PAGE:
(SPOT.ph) There are two movie genres that tend to have a stronger staying power in one's psyche. The first would be coming-of-age films, for memory is marvelously fluid and always in motion. Though once very concrete and real to you, your adolescence can now only be remembered through the increasingly blurry haze of your mind overlayed by the thin veil of pop culture. How much of what you remember is pure and how much has been distorted by the movies, TV, and music of your time? Alongside this more romanticized genre is horror. Whether you like them or not, horror films tap into your basic insitincts as a human being, giving them the power to make fear linger long after the credits roll.
So you take one and one, put them together, and you get the horrific coming-of-age love story, Bones and All. The film follows Maren (Taylor Russell) and Lee (Timothée Chalamet), two young cannibals that embark on a roadtrip across America in the hopes of finding themselves in the midst of their "affliction." Smashing together the sentimental coming-of-age genre with the visceral horror genre, the film captures just how messy love in the time of growing up truly is.
Bones and All Is a Brutal (and Beautiful) Cannibal Romance
Acting as the inevitable mixture of Luca Guadagnino's two previous genre works, the first-love/sexual awakening film Call Me By Your Name and the nightmarish remake of the giallo film Suspiria, Bones and All finds a passionate young romance between two cannibals on the run from authorities (and their own lives) in middle America.
Interestingly, what separates Bones and All from Guadagnino's previous works isn't the either-or of its dichotomous premise. Here, Guadagnino turns his notably romantic eye (for hot people doing hot people things at hot people places) toward dirty and run-down places, where characters are doing all they can just to scrape by. From small towns in rural America being taken over by large power lines to the industrial factories popping up all over the landscape shots, it's clear we're no longer in Guadagnino's ideally realized Italian countryside.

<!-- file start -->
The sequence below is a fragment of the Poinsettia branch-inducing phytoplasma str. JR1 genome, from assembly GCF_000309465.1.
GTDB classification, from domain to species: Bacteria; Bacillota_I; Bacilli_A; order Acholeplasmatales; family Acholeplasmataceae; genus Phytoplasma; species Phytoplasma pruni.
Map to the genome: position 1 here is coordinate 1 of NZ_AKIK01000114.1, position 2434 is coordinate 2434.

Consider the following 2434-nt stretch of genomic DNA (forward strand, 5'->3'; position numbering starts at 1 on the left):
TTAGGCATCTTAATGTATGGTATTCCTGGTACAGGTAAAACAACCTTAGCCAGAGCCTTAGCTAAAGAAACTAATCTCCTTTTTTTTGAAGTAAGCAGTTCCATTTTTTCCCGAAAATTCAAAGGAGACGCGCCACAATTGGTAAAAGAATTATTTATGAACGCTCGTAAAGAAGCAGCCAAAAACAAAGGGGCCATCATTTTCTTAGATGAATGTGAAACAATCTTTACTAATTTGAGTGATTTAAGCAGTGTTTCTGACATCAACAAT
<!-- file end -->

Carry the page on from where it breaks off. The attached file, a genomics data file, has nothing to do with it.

There's more traces of this push-and-pull that permeates the entire love story. Besides the film literally being about cannibalistic lovers, the film also attempts to find the emotion and human connection in the most desolate spaces.
Maren and Lee spark their romance in a beat-up stolen pickup truck and share their first kiss while trespassing a pig barn. The two constantly fight, lie, and push one another away, only to be pulled back to each other against sound reason. Even Maren's parents abandon and physically hurt her, in what they see as greater acts of love. This all culminates in the film's finale, the titular act of "bones and all."
Thankfully not used as allegory for any one specific thing, the cannibal drama used in the narrative comes through as heightened emotional turmoil for the people it "afflicts," from the 18-year-old Maren to the veteran cannibal Sully (an excellent Mark Rylance in a more physical role than what he's known for nowadays). The film effortlessly gets you to not only empathize with the characters' faults and rash mistakes but also to see that they're capable of redemption and love. Make of that empathy for cannibals what you will.
It's stunning how Russell is able to anchor Maren down on universal feelings of growing up, from the pleasures of acting upon long-repressed urges to the vulnerability it takes to stand up against parental figures.
Unlike Guadagnino's previous features, Bones and All finds its form in your classic road trip movie, so its beats and structure may feel similar enough for you to get a sense early on of where it's inevitably headed. Though the film's finale remains a gut-wrencher, regardless if you see it coming or not.
As Michael Stuhlbarg's character says within the film, "There is before bones and all and after bones and all." While the film only tackles what goes on for the characters prior to the "bones and all" segment, there's no denying that their outlook on young love has been forever changed by the experience of it.
Rating: 3.5 out of 5 Spots.